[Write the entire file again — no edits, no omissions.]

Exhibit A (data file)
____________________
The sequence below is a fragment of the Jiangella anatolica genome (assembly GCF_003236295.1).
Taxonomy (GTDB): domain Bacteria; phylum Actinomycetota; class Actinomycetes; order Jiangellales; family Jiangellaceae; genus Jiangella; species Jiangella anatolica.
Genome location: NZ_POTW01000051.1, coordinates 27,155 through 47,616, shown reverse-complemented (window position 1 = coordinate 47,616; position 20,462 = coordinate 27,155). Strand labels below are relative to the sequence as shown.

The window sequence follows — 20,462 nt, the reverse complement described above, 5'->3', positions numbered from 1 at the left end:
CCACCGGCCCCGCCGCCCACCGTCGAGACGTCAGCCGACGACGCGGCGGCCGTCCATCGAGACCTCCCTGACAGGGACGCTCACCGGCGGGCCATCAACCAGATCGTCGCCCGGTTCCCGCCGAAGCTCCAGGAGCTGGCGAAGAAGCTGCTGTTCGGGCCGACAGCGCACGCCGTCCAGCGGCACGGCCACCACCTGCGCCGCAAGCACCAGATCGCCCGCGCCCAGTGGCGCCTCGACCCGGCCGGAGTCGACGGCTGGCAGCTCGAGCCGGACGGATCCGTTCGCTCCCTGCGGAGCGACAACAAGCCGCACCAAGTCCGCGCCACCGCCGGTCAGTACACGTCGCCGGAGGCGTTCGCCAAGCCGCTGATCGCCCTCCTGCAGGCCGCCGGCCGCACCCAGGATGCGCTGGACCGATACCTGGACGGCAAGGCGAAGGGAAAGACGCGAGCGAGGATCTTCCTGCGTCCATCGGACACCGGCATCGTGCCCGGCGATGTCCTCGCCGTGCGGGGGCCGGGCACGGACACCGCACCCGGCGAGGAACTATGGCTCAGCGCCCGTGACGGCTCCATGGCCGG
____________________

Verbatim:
The sequence below is a fragment of the Jiangella anatolica genome (assembly GCF_003236295.1).
Taxonomy (GTDB): domain Bacteria; phylum Actinomycetota; class Actinomycetes; order Jiangellales; family Jiangellaceae; genus Jiangella; species Jiangella anatolica.
Genome location: NZ_POTW01000051.1, coordinates 27,155 through 47,616, shown reverse-complemented (window position 1 = coordinate 47,616; position 20,462 = coordinate 27,155). Strand labels below are relative to the sequence as shown.

The window sequence follows — 20,462 nt, the reverse complement described above, 5'->3', positions numbered from 1 at the left end:
CCACCGGCCCCGCCGCCCACCGTCGAGACGTCAGCCGACGACGCGGCGGCCGTCCATCGAGACCTCCCTGACAGGGACGCTCACCGGCGGGCCATCAACCAGATCGTCGCCCGGTTCCCGCCGAAGCTCCAGGAGCTGGCGAAGAAGCTGCTGTTCGGGCCGACAGCGCACGCCGTCCAGCGGCACGGCCACCACCTGCGCCGCAAGCACCAGATCGCCCGCGCCCAGTGGCGCCTCGACCCGGCCGGAGTCGACGGCTGGCAGCTCGAGCCGGACGGATCCGTTCGCTCCCTGCGGAGCGACAACAAGCCGCACCAAGTCCGCGCCACCGCCGGTCAGTACACGTCGCCGGAGGCGTTCGCCAAGCCGCTGATCGCCCTCCTGCAGGCCGCCGGCCGCACCCAGGATGCGCTGGACCGATACCTGGACGGCAAGGCGAAGGGAAAGACGCGAGCGAGGATCTTCCTGCGTCCATCGGACACCGGCATCGTGCCCGGCGATGTCCTCGCCGTGCGGGGGCCGGGCACGGACACCGCACCCGGCGAGGAACTATGGCTCAGCGCCCGTGACGGCTCCATGGCCGG